Plans for children's care home in Northumberland village approved despite 133-signature petition

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Plans to build a residential care home for children in Hadston have been approved despite concerns raised by the local community.

Northumberland County Council intends to construct a four-bedroom house on the plot of the former caretaker’s property at Druridge Bay Community Middle School, which closed in 2011 and later demolished.

The scheme attracted 54 objections and a 133-signature petition raising concerns about the lack of consultation and fears that it could result in an increase in crime and anti-social behaviour.

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Julie Smith, one of the objectors, told a meeting of the council’s strategic planning committee: “An application submitted in a national lockdown prevents residents from meeting to discuss the impact of such a significant impact in this small neighbourhood.”

The site of a proposed children's care home in Hadston.The site of a proposed children's care home in Hadston.
The site of a proposed children's care home in Hadston.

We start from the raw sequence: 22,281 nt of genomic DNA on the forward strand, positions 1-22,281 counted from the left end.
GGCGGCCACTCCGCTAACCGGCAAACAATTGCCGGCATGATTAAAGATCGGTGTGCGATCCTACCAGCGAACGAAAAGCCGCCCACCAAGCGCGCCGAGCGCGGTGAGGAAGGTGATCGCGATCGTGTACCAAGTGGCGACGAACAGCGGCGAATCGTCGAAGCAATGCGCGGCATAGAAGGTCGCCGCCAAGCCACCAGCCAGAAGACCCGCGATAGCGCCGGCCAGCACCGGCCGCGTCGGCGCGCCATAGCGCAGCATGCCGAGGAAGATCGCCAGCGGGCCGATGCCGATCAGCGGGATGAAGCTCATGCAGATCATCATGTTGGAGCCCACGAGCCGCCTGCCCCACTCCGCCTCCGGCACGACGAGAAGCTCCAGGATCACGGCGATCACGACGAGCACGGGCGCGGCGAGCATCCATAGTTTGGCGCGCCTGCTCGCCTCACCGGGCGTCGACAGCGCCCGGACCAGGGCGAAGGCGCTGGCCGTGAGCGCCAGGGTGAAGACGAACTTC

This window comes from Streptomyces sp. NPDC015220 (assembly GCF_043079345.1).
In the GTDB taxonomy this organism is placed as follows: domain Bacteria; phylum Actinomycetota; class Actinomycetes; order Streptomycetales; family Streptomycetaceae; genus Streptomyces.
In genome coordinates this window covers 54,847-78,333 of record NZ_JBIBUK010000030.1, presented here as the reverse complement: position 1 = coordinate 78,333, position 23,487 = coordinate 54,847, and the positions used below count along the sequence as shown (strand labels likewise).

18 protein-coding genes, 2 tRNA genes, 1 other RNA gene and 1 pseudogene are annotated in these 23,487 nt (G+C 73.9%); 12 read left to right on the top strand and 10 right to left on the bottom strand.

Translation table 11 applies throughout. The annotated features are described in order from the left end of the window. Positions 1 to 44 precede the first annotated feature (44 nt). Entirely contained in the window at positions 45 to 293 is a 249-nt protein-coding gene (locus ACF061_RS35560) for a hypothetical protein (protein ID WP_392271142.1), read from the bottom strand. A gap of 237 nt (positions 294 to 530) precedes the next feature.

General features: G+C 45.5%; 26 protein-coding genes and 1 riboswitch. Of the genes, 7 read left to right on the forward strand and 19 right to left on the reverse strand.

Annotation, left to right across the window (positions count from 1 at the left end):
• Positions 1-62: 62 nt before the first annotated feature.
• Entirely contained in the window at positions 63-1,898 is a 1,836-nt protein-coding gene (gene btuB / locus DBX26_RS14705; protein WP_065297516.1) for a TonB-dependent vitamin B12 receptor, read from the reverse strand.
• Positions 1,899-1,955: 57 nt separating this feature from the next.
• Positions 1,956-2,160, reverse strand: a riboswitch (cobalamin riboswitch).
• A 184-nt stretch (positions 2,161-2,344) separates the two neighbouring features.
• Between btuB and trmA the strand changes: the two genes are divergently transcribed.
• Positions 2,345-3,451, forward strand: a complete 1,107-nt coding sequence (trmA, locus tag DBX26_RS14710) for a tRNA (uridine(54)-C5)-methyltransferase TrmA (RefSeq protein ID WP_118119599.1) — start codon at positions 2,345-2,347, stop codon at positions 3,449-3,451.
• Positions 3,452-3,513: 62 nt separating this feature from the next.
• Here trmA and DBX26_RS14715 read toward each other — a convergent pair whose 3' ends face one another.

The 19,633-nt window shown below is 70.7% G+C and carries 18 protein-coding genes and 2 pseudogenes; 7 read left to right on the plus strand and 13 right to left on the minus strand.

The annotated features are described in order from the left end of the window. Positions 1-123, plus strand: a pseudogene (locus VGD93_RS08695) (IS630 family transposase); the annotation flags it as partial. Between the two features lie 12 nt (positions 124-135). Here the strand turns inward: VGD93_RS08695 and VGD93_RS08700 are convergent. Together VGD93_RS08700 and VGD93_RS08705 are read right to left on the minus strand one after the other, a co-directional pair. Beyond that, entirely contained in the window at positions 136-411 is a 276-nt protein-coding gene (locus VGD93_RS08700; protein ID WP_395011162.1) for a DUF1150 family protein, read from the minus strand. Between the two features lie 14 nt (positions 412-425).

Cllr Scott Dickinson, member for Druridge Bay ward, said the lack of community engagement had created ‘animosity’ towards the proposal.

"Had an open process of engagement been used, many residents may not have the concerns they have,” he said.

Rob Murfin, director of planning, acknowledged the concerns but said the council had followed government advice in proceeding with planning applications during the pandemic.

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Assurances were also given that it would not be a home for young criminals, while Northumbria Police had raised no concerns.

There were also 16 letters of support.

Members unanimously approved the scheme, which will provide care facilities for up to four children up to the age of 18. No emergency placements will be accepted.

The home would operate 24 hours a day, 365 days a year supported by on average three members of staff.

A report to councillors stated: ‘The aim is to provide a safe family home from home environment in a non-institutionalised way to help the most vulnerable children and young people recover from adverse childhood experiences, injustice, deprivation and inequality.’

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Cllr Jeff Reid said: “I am supportive but it looks a bit like an institution. I would have preferred it to look more like a house.

"If the consultation had been done properly, I don’t think there would have been any objections at all.”

Cllr Trevor Thorne added: “It’s a controversial application but I do think Northumberland County Council has got it right in wanting to build a home in a small community so the children can integrate and be brought up as normally as possible.”

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